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Amongst the staples of the JRPG genre, such as Final Fantasy and Dragon Quest, lies the greatly overlooked, Ys series (pronounced ees). It’s one that’s been around for a good number of decades, with the first entrant making its way on the NEC PC-8801 way back in 1987. Since then, the series’ games have been released on a wide variety of consoles.


The recent release of Ys Origin on the Nintendo Switch marks a new platform for the 14-year old game. Developed by Nihon Falcom, one of the oldest game developers that are still active in the business today, and brought over to the Switch by DotEmu, the Ys Origin is one of the handful games from the series on the portable home console. So, how well does the game hold up after all these years?

Ys, Please

Ys Origin lies separately from the main series, in the sense that its events take place 700 years before the first mainline Ys game. While the other 8 Ys games feature the trademark protagonist, Adol Christin, Ys Origin takes a different path. You’re given the choice of choosing between Yunica Tovah and Hugo Fact, two characters offering different storylines with the same motive, and an additional third character after completion of the first two routes.

Before we’re allowed to start throttling some enemies, an overview of the world’s state is given. The ruling goddesses of Ys, Reah, and Feena have gone missing, and it’s up to the protagonists to scour the daunting Darm Tower to find them so that peace can be restored. One edgy anime cutscene later, the search is afoot for the divinities.


With the entirety of the game taking place in the Darm Tower, things can tend to get a bit dull in terms of the plot. The biggest piece of narrative we’re given is really only at the very beginning of the game. This makes it a relief when you come across a character on your travels throughout the tower, but none of them have a particularly compelling backstory and are often forgettable. 

In my playthrough as Yunica however, I enjoyed her bubbly personality and perseverance to do her best. Despite possessing no magical prowess, much unlike her renowned father, she makes a name for herself with her experienced ways with weapons. Hugo, on the other hand, is much more stoic and smug between the two, as a prodigy mage descending from the esteemed Fact line. Their varying personalities offer a nice contrast, making a second playthrough much more compelling.

Not as Ys-y as it Seems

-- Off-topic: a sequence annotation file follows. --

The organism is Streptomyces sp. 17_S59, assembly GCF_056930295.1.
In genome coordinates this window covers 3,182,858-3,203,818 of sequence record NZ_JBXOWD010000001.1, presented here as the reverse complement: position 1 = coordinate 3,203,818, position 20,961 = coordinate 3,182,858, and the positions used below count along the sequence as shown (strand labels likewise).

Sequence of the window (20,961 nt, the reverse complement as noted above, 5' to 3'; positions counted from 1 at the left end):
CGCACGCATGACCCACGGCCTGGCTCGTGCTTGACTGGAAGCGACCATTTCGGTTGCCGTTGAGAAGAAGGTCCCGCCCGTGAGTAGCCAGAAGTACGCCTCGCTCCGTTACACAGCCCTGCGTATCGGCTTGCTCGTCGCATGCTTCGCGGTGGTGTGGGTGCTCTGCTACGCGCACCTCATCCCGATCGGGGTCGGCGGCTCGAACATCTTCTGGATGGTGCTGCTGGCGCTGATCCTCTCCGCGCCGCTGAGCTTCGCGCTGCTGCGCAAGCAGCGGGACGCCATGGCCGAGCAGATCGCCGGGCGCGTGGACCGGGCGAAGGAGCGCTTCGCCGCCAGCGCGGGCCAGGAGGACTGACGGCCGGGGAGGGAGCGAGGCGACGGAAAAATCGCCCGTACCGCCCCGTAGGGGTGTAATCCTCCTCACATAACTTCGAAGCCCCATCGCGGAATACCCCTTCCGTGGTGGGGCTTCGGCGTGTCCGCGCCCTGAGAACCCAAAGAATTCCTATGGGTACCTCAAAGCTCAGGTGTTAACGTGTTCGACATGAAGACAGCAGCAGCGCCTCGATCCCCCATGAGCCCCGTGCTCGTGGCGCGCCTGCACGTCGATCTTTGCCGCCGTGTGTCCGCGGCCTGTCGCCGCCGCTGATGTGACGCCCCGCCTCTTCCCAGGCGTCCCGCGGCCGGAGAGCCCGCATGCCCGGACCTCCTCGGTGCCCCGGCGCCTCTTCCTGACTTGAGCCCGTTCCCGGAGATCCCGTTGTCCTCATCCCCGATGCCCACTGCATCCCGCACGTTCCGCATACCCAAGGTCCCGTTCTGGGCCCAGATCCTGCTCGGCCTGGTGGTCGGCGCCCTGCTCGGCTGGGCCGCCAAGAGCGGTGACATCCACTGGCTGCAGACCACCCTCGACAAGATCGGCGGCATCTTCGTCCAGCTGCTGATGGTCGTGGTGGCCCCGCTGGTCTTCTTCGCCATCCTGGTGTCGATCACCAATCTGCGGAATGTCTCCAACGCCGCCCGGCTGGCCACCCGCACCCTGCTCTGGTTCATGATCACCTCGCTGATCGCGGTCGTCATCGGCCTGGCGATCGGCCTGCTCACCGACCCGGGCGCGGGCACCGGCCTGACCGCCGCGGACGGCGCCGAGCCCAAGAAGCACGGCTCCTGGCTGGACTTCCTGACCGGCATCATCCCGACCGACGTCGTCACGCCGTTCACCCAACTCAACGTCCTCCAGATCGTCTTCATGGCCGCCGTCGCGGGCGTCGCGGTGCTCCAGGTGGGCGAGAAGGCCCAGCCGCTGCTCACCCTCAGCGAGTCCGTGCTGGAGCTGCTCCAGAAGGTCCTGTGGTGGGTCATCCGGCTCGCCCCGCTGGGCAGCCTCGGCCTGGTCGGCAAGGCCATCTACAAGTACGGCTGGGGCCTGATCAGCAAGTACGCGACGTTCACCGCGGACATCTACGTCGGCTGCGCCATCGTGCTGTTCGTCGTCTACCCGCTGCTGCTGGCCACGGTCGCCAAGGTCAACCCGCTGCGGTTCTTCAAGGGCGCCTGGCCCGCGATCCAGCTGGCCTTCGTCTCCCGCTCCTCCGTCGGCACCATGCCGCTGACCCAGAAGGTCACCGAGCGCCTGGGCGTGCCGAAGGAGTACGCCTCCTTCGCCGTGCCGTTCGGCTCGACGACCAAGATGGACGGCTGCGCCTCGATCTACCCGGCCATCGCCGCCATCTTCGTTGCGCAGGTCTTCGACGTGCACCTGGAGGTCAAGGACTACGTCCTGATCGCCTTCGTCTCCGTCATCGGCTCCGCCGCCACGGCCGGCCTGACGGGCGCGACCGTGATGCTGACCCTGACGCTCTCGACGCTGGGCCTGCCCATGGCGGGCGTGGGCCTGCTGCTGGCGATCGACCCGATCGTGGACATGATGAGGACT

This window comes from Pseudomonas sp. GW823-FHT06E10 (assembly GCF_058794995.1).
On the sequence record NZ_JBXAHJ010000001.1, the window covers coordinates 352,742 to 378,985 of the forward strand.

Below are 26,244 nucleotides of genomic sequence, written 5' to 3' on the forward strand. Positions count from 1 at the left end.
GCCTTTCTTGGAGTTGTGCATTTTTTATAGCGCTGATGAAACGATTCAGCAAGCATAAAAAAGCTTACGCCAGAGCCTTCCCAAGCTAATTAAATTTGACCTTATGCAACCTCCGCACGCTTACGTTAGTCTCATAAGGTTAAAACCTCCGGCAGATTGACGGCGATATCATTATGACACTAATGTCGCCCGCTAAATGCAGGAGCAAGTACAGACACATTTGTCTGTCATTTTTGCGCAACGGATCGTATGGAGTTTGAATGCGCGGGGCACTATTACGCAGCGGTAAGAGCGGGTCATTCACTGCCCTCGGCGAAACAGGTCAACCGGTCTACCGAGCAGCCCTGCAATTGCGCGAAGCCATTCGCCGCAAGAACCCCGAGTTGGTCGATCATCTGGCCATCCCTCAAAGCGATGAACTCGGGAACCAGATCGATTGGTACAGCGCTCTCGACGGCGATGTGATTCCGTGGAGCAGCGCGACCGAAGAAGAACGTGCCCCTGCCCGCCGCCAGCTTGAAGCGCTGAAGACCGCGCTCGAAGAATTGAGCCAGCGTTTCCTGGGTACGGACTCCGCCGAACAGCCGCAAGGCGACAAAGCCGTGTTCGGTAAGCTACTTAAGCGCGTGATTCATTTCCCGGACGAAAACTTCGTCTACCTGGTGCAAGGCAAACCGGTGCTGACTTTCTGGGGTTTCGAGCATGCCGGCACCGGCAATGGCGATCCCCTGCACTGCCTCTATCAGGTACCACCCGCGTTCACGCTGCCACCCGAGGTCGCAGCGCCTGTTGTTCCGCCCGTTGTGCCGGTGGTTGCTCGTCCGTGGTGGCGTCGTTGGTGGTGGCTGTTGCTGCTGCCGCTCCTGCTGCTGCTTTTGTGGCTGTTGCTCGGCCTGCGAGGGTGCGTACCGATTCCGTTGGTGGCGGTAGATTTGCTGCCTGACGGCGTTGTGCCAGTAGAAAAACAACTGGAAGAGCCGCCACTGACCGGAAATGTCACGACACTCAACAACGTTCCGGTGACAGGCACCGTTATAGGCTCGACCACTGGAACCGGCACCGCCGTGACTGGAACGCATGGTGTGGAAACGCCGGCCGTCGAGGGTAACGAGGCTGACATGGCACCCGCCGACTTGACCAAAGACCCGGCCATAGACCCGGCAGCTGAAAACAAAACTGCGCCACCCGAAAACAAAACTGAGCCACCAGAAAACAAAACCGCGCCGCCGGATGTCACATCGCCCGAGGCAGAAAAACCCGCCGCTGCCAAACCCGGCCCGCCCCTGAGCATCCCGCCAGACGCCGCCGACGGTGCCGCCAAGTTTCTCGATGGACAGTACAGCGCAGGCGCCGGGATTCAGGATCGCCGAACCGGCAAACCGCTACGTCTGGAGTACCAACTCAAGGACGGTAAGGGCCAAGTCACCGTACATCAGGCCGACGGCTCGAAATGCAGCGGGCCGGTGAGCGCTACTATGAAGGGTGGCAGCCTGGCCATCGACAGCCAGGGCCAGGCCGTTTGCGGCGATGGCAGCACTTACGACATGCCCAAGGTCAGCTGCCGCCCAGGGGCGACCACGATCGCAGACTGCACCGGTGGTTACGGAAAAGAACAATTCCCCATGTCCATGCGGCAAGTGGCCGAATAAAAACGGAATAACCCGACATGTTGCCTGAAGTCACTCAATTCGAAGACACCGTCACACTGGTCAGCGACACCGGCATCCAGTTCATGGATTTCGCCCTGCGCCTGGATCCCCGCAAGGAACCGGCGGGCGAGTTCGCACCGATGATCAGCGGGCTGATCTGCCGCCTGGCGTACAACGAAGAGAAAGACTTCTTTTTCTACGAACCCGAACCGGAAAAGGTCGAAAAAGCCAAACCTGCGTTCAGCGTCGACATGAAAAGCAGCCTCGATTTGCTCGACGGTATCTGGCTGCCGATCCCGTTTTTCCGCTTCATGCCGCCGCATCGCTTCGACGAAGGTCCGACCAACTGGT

Ys Origin takes a much different turn from the norm of turn-based combat in JRPGs, and instead features some very satisfying hack and slash combat. The controls don’t get any more complicated than mashing the jump and attack buttons. Adding to that was the symphony of sound effects that can be heard after collecting the item drops from an enemy.

Yunica and Hugo each offer different playstyles, with Yunica having close-up melee attacks and Hugo’s being more ranged. As is standard of a JRPG, weapons and armor can be upgraded along the way, as well as buffs that can be granted as you earn SP. 


The part where Ys Origin can get a bit grindy at times is its boss battles. They can be pretty challenging, but this made victory all the sweeter. There’s been many a time where Yunica simply did not have the chops to win, and I’d find myself getting frustratingly killed far too soon. This would lead me to go back, level up, and then barely escape alive after a boss battle. Of course, the difficulty levels can alleviate the experience, making it more welcoming for first-timers. 

There’s a wide variety of monsters and creatures to defeat, with all the details on the 92 of them logged into a compendium that can be accessed from the menu. One thing I will say, however, is that the lack of random encounters is a pleasant surprise. 

Ys-y on the Eyes and Ears

For a game that initially came out in 2006, Ys Origin is pretty good looking even after all these years. Of course, it portrays the distinct style of games from that time, with highly texturized interiors and a chunky UI. I respect that it’s not meant to be a remake of the original, which is why it can’t compete with the sleek graphics of today. As someone who really enjoys looking at the aesthetics of games from the long-gone past, I find the art style to be pretty tame, but they may not necessarily appeal to everyone. 

In true JRPG fashion, the character art features an anime art style that’s not too over-the-top, nor is it too dull. Like their personalities, the character designs aren’t particularly memorable, but they’re inoffensive. It probably helps that the tiny sprites are undeniably adorable.


I had a blast jamming out to the soundtrack of the game while making my way through the Darm Tower, with each floor presenting a new theme. As aforementioned, the sound effects that play on the collection of items also feel special, and I especially enjoyed the little jingle that played upon opening a treasure chest. It’s little things like this add to the special feeling of the game.

Ys it Worth It?

While a playthrough of Ys lasts from 6-10 hours on a single character, there’s a good amount of replay value the game has to offer while being downright fun to play. The story is simple enough to follow, making it a welcoming experience for even players unfamiliar with the series. While it can be a relic of its time in some aspects, it still remains an enjoyable game that comfortably fits on the Nintendo Switch.

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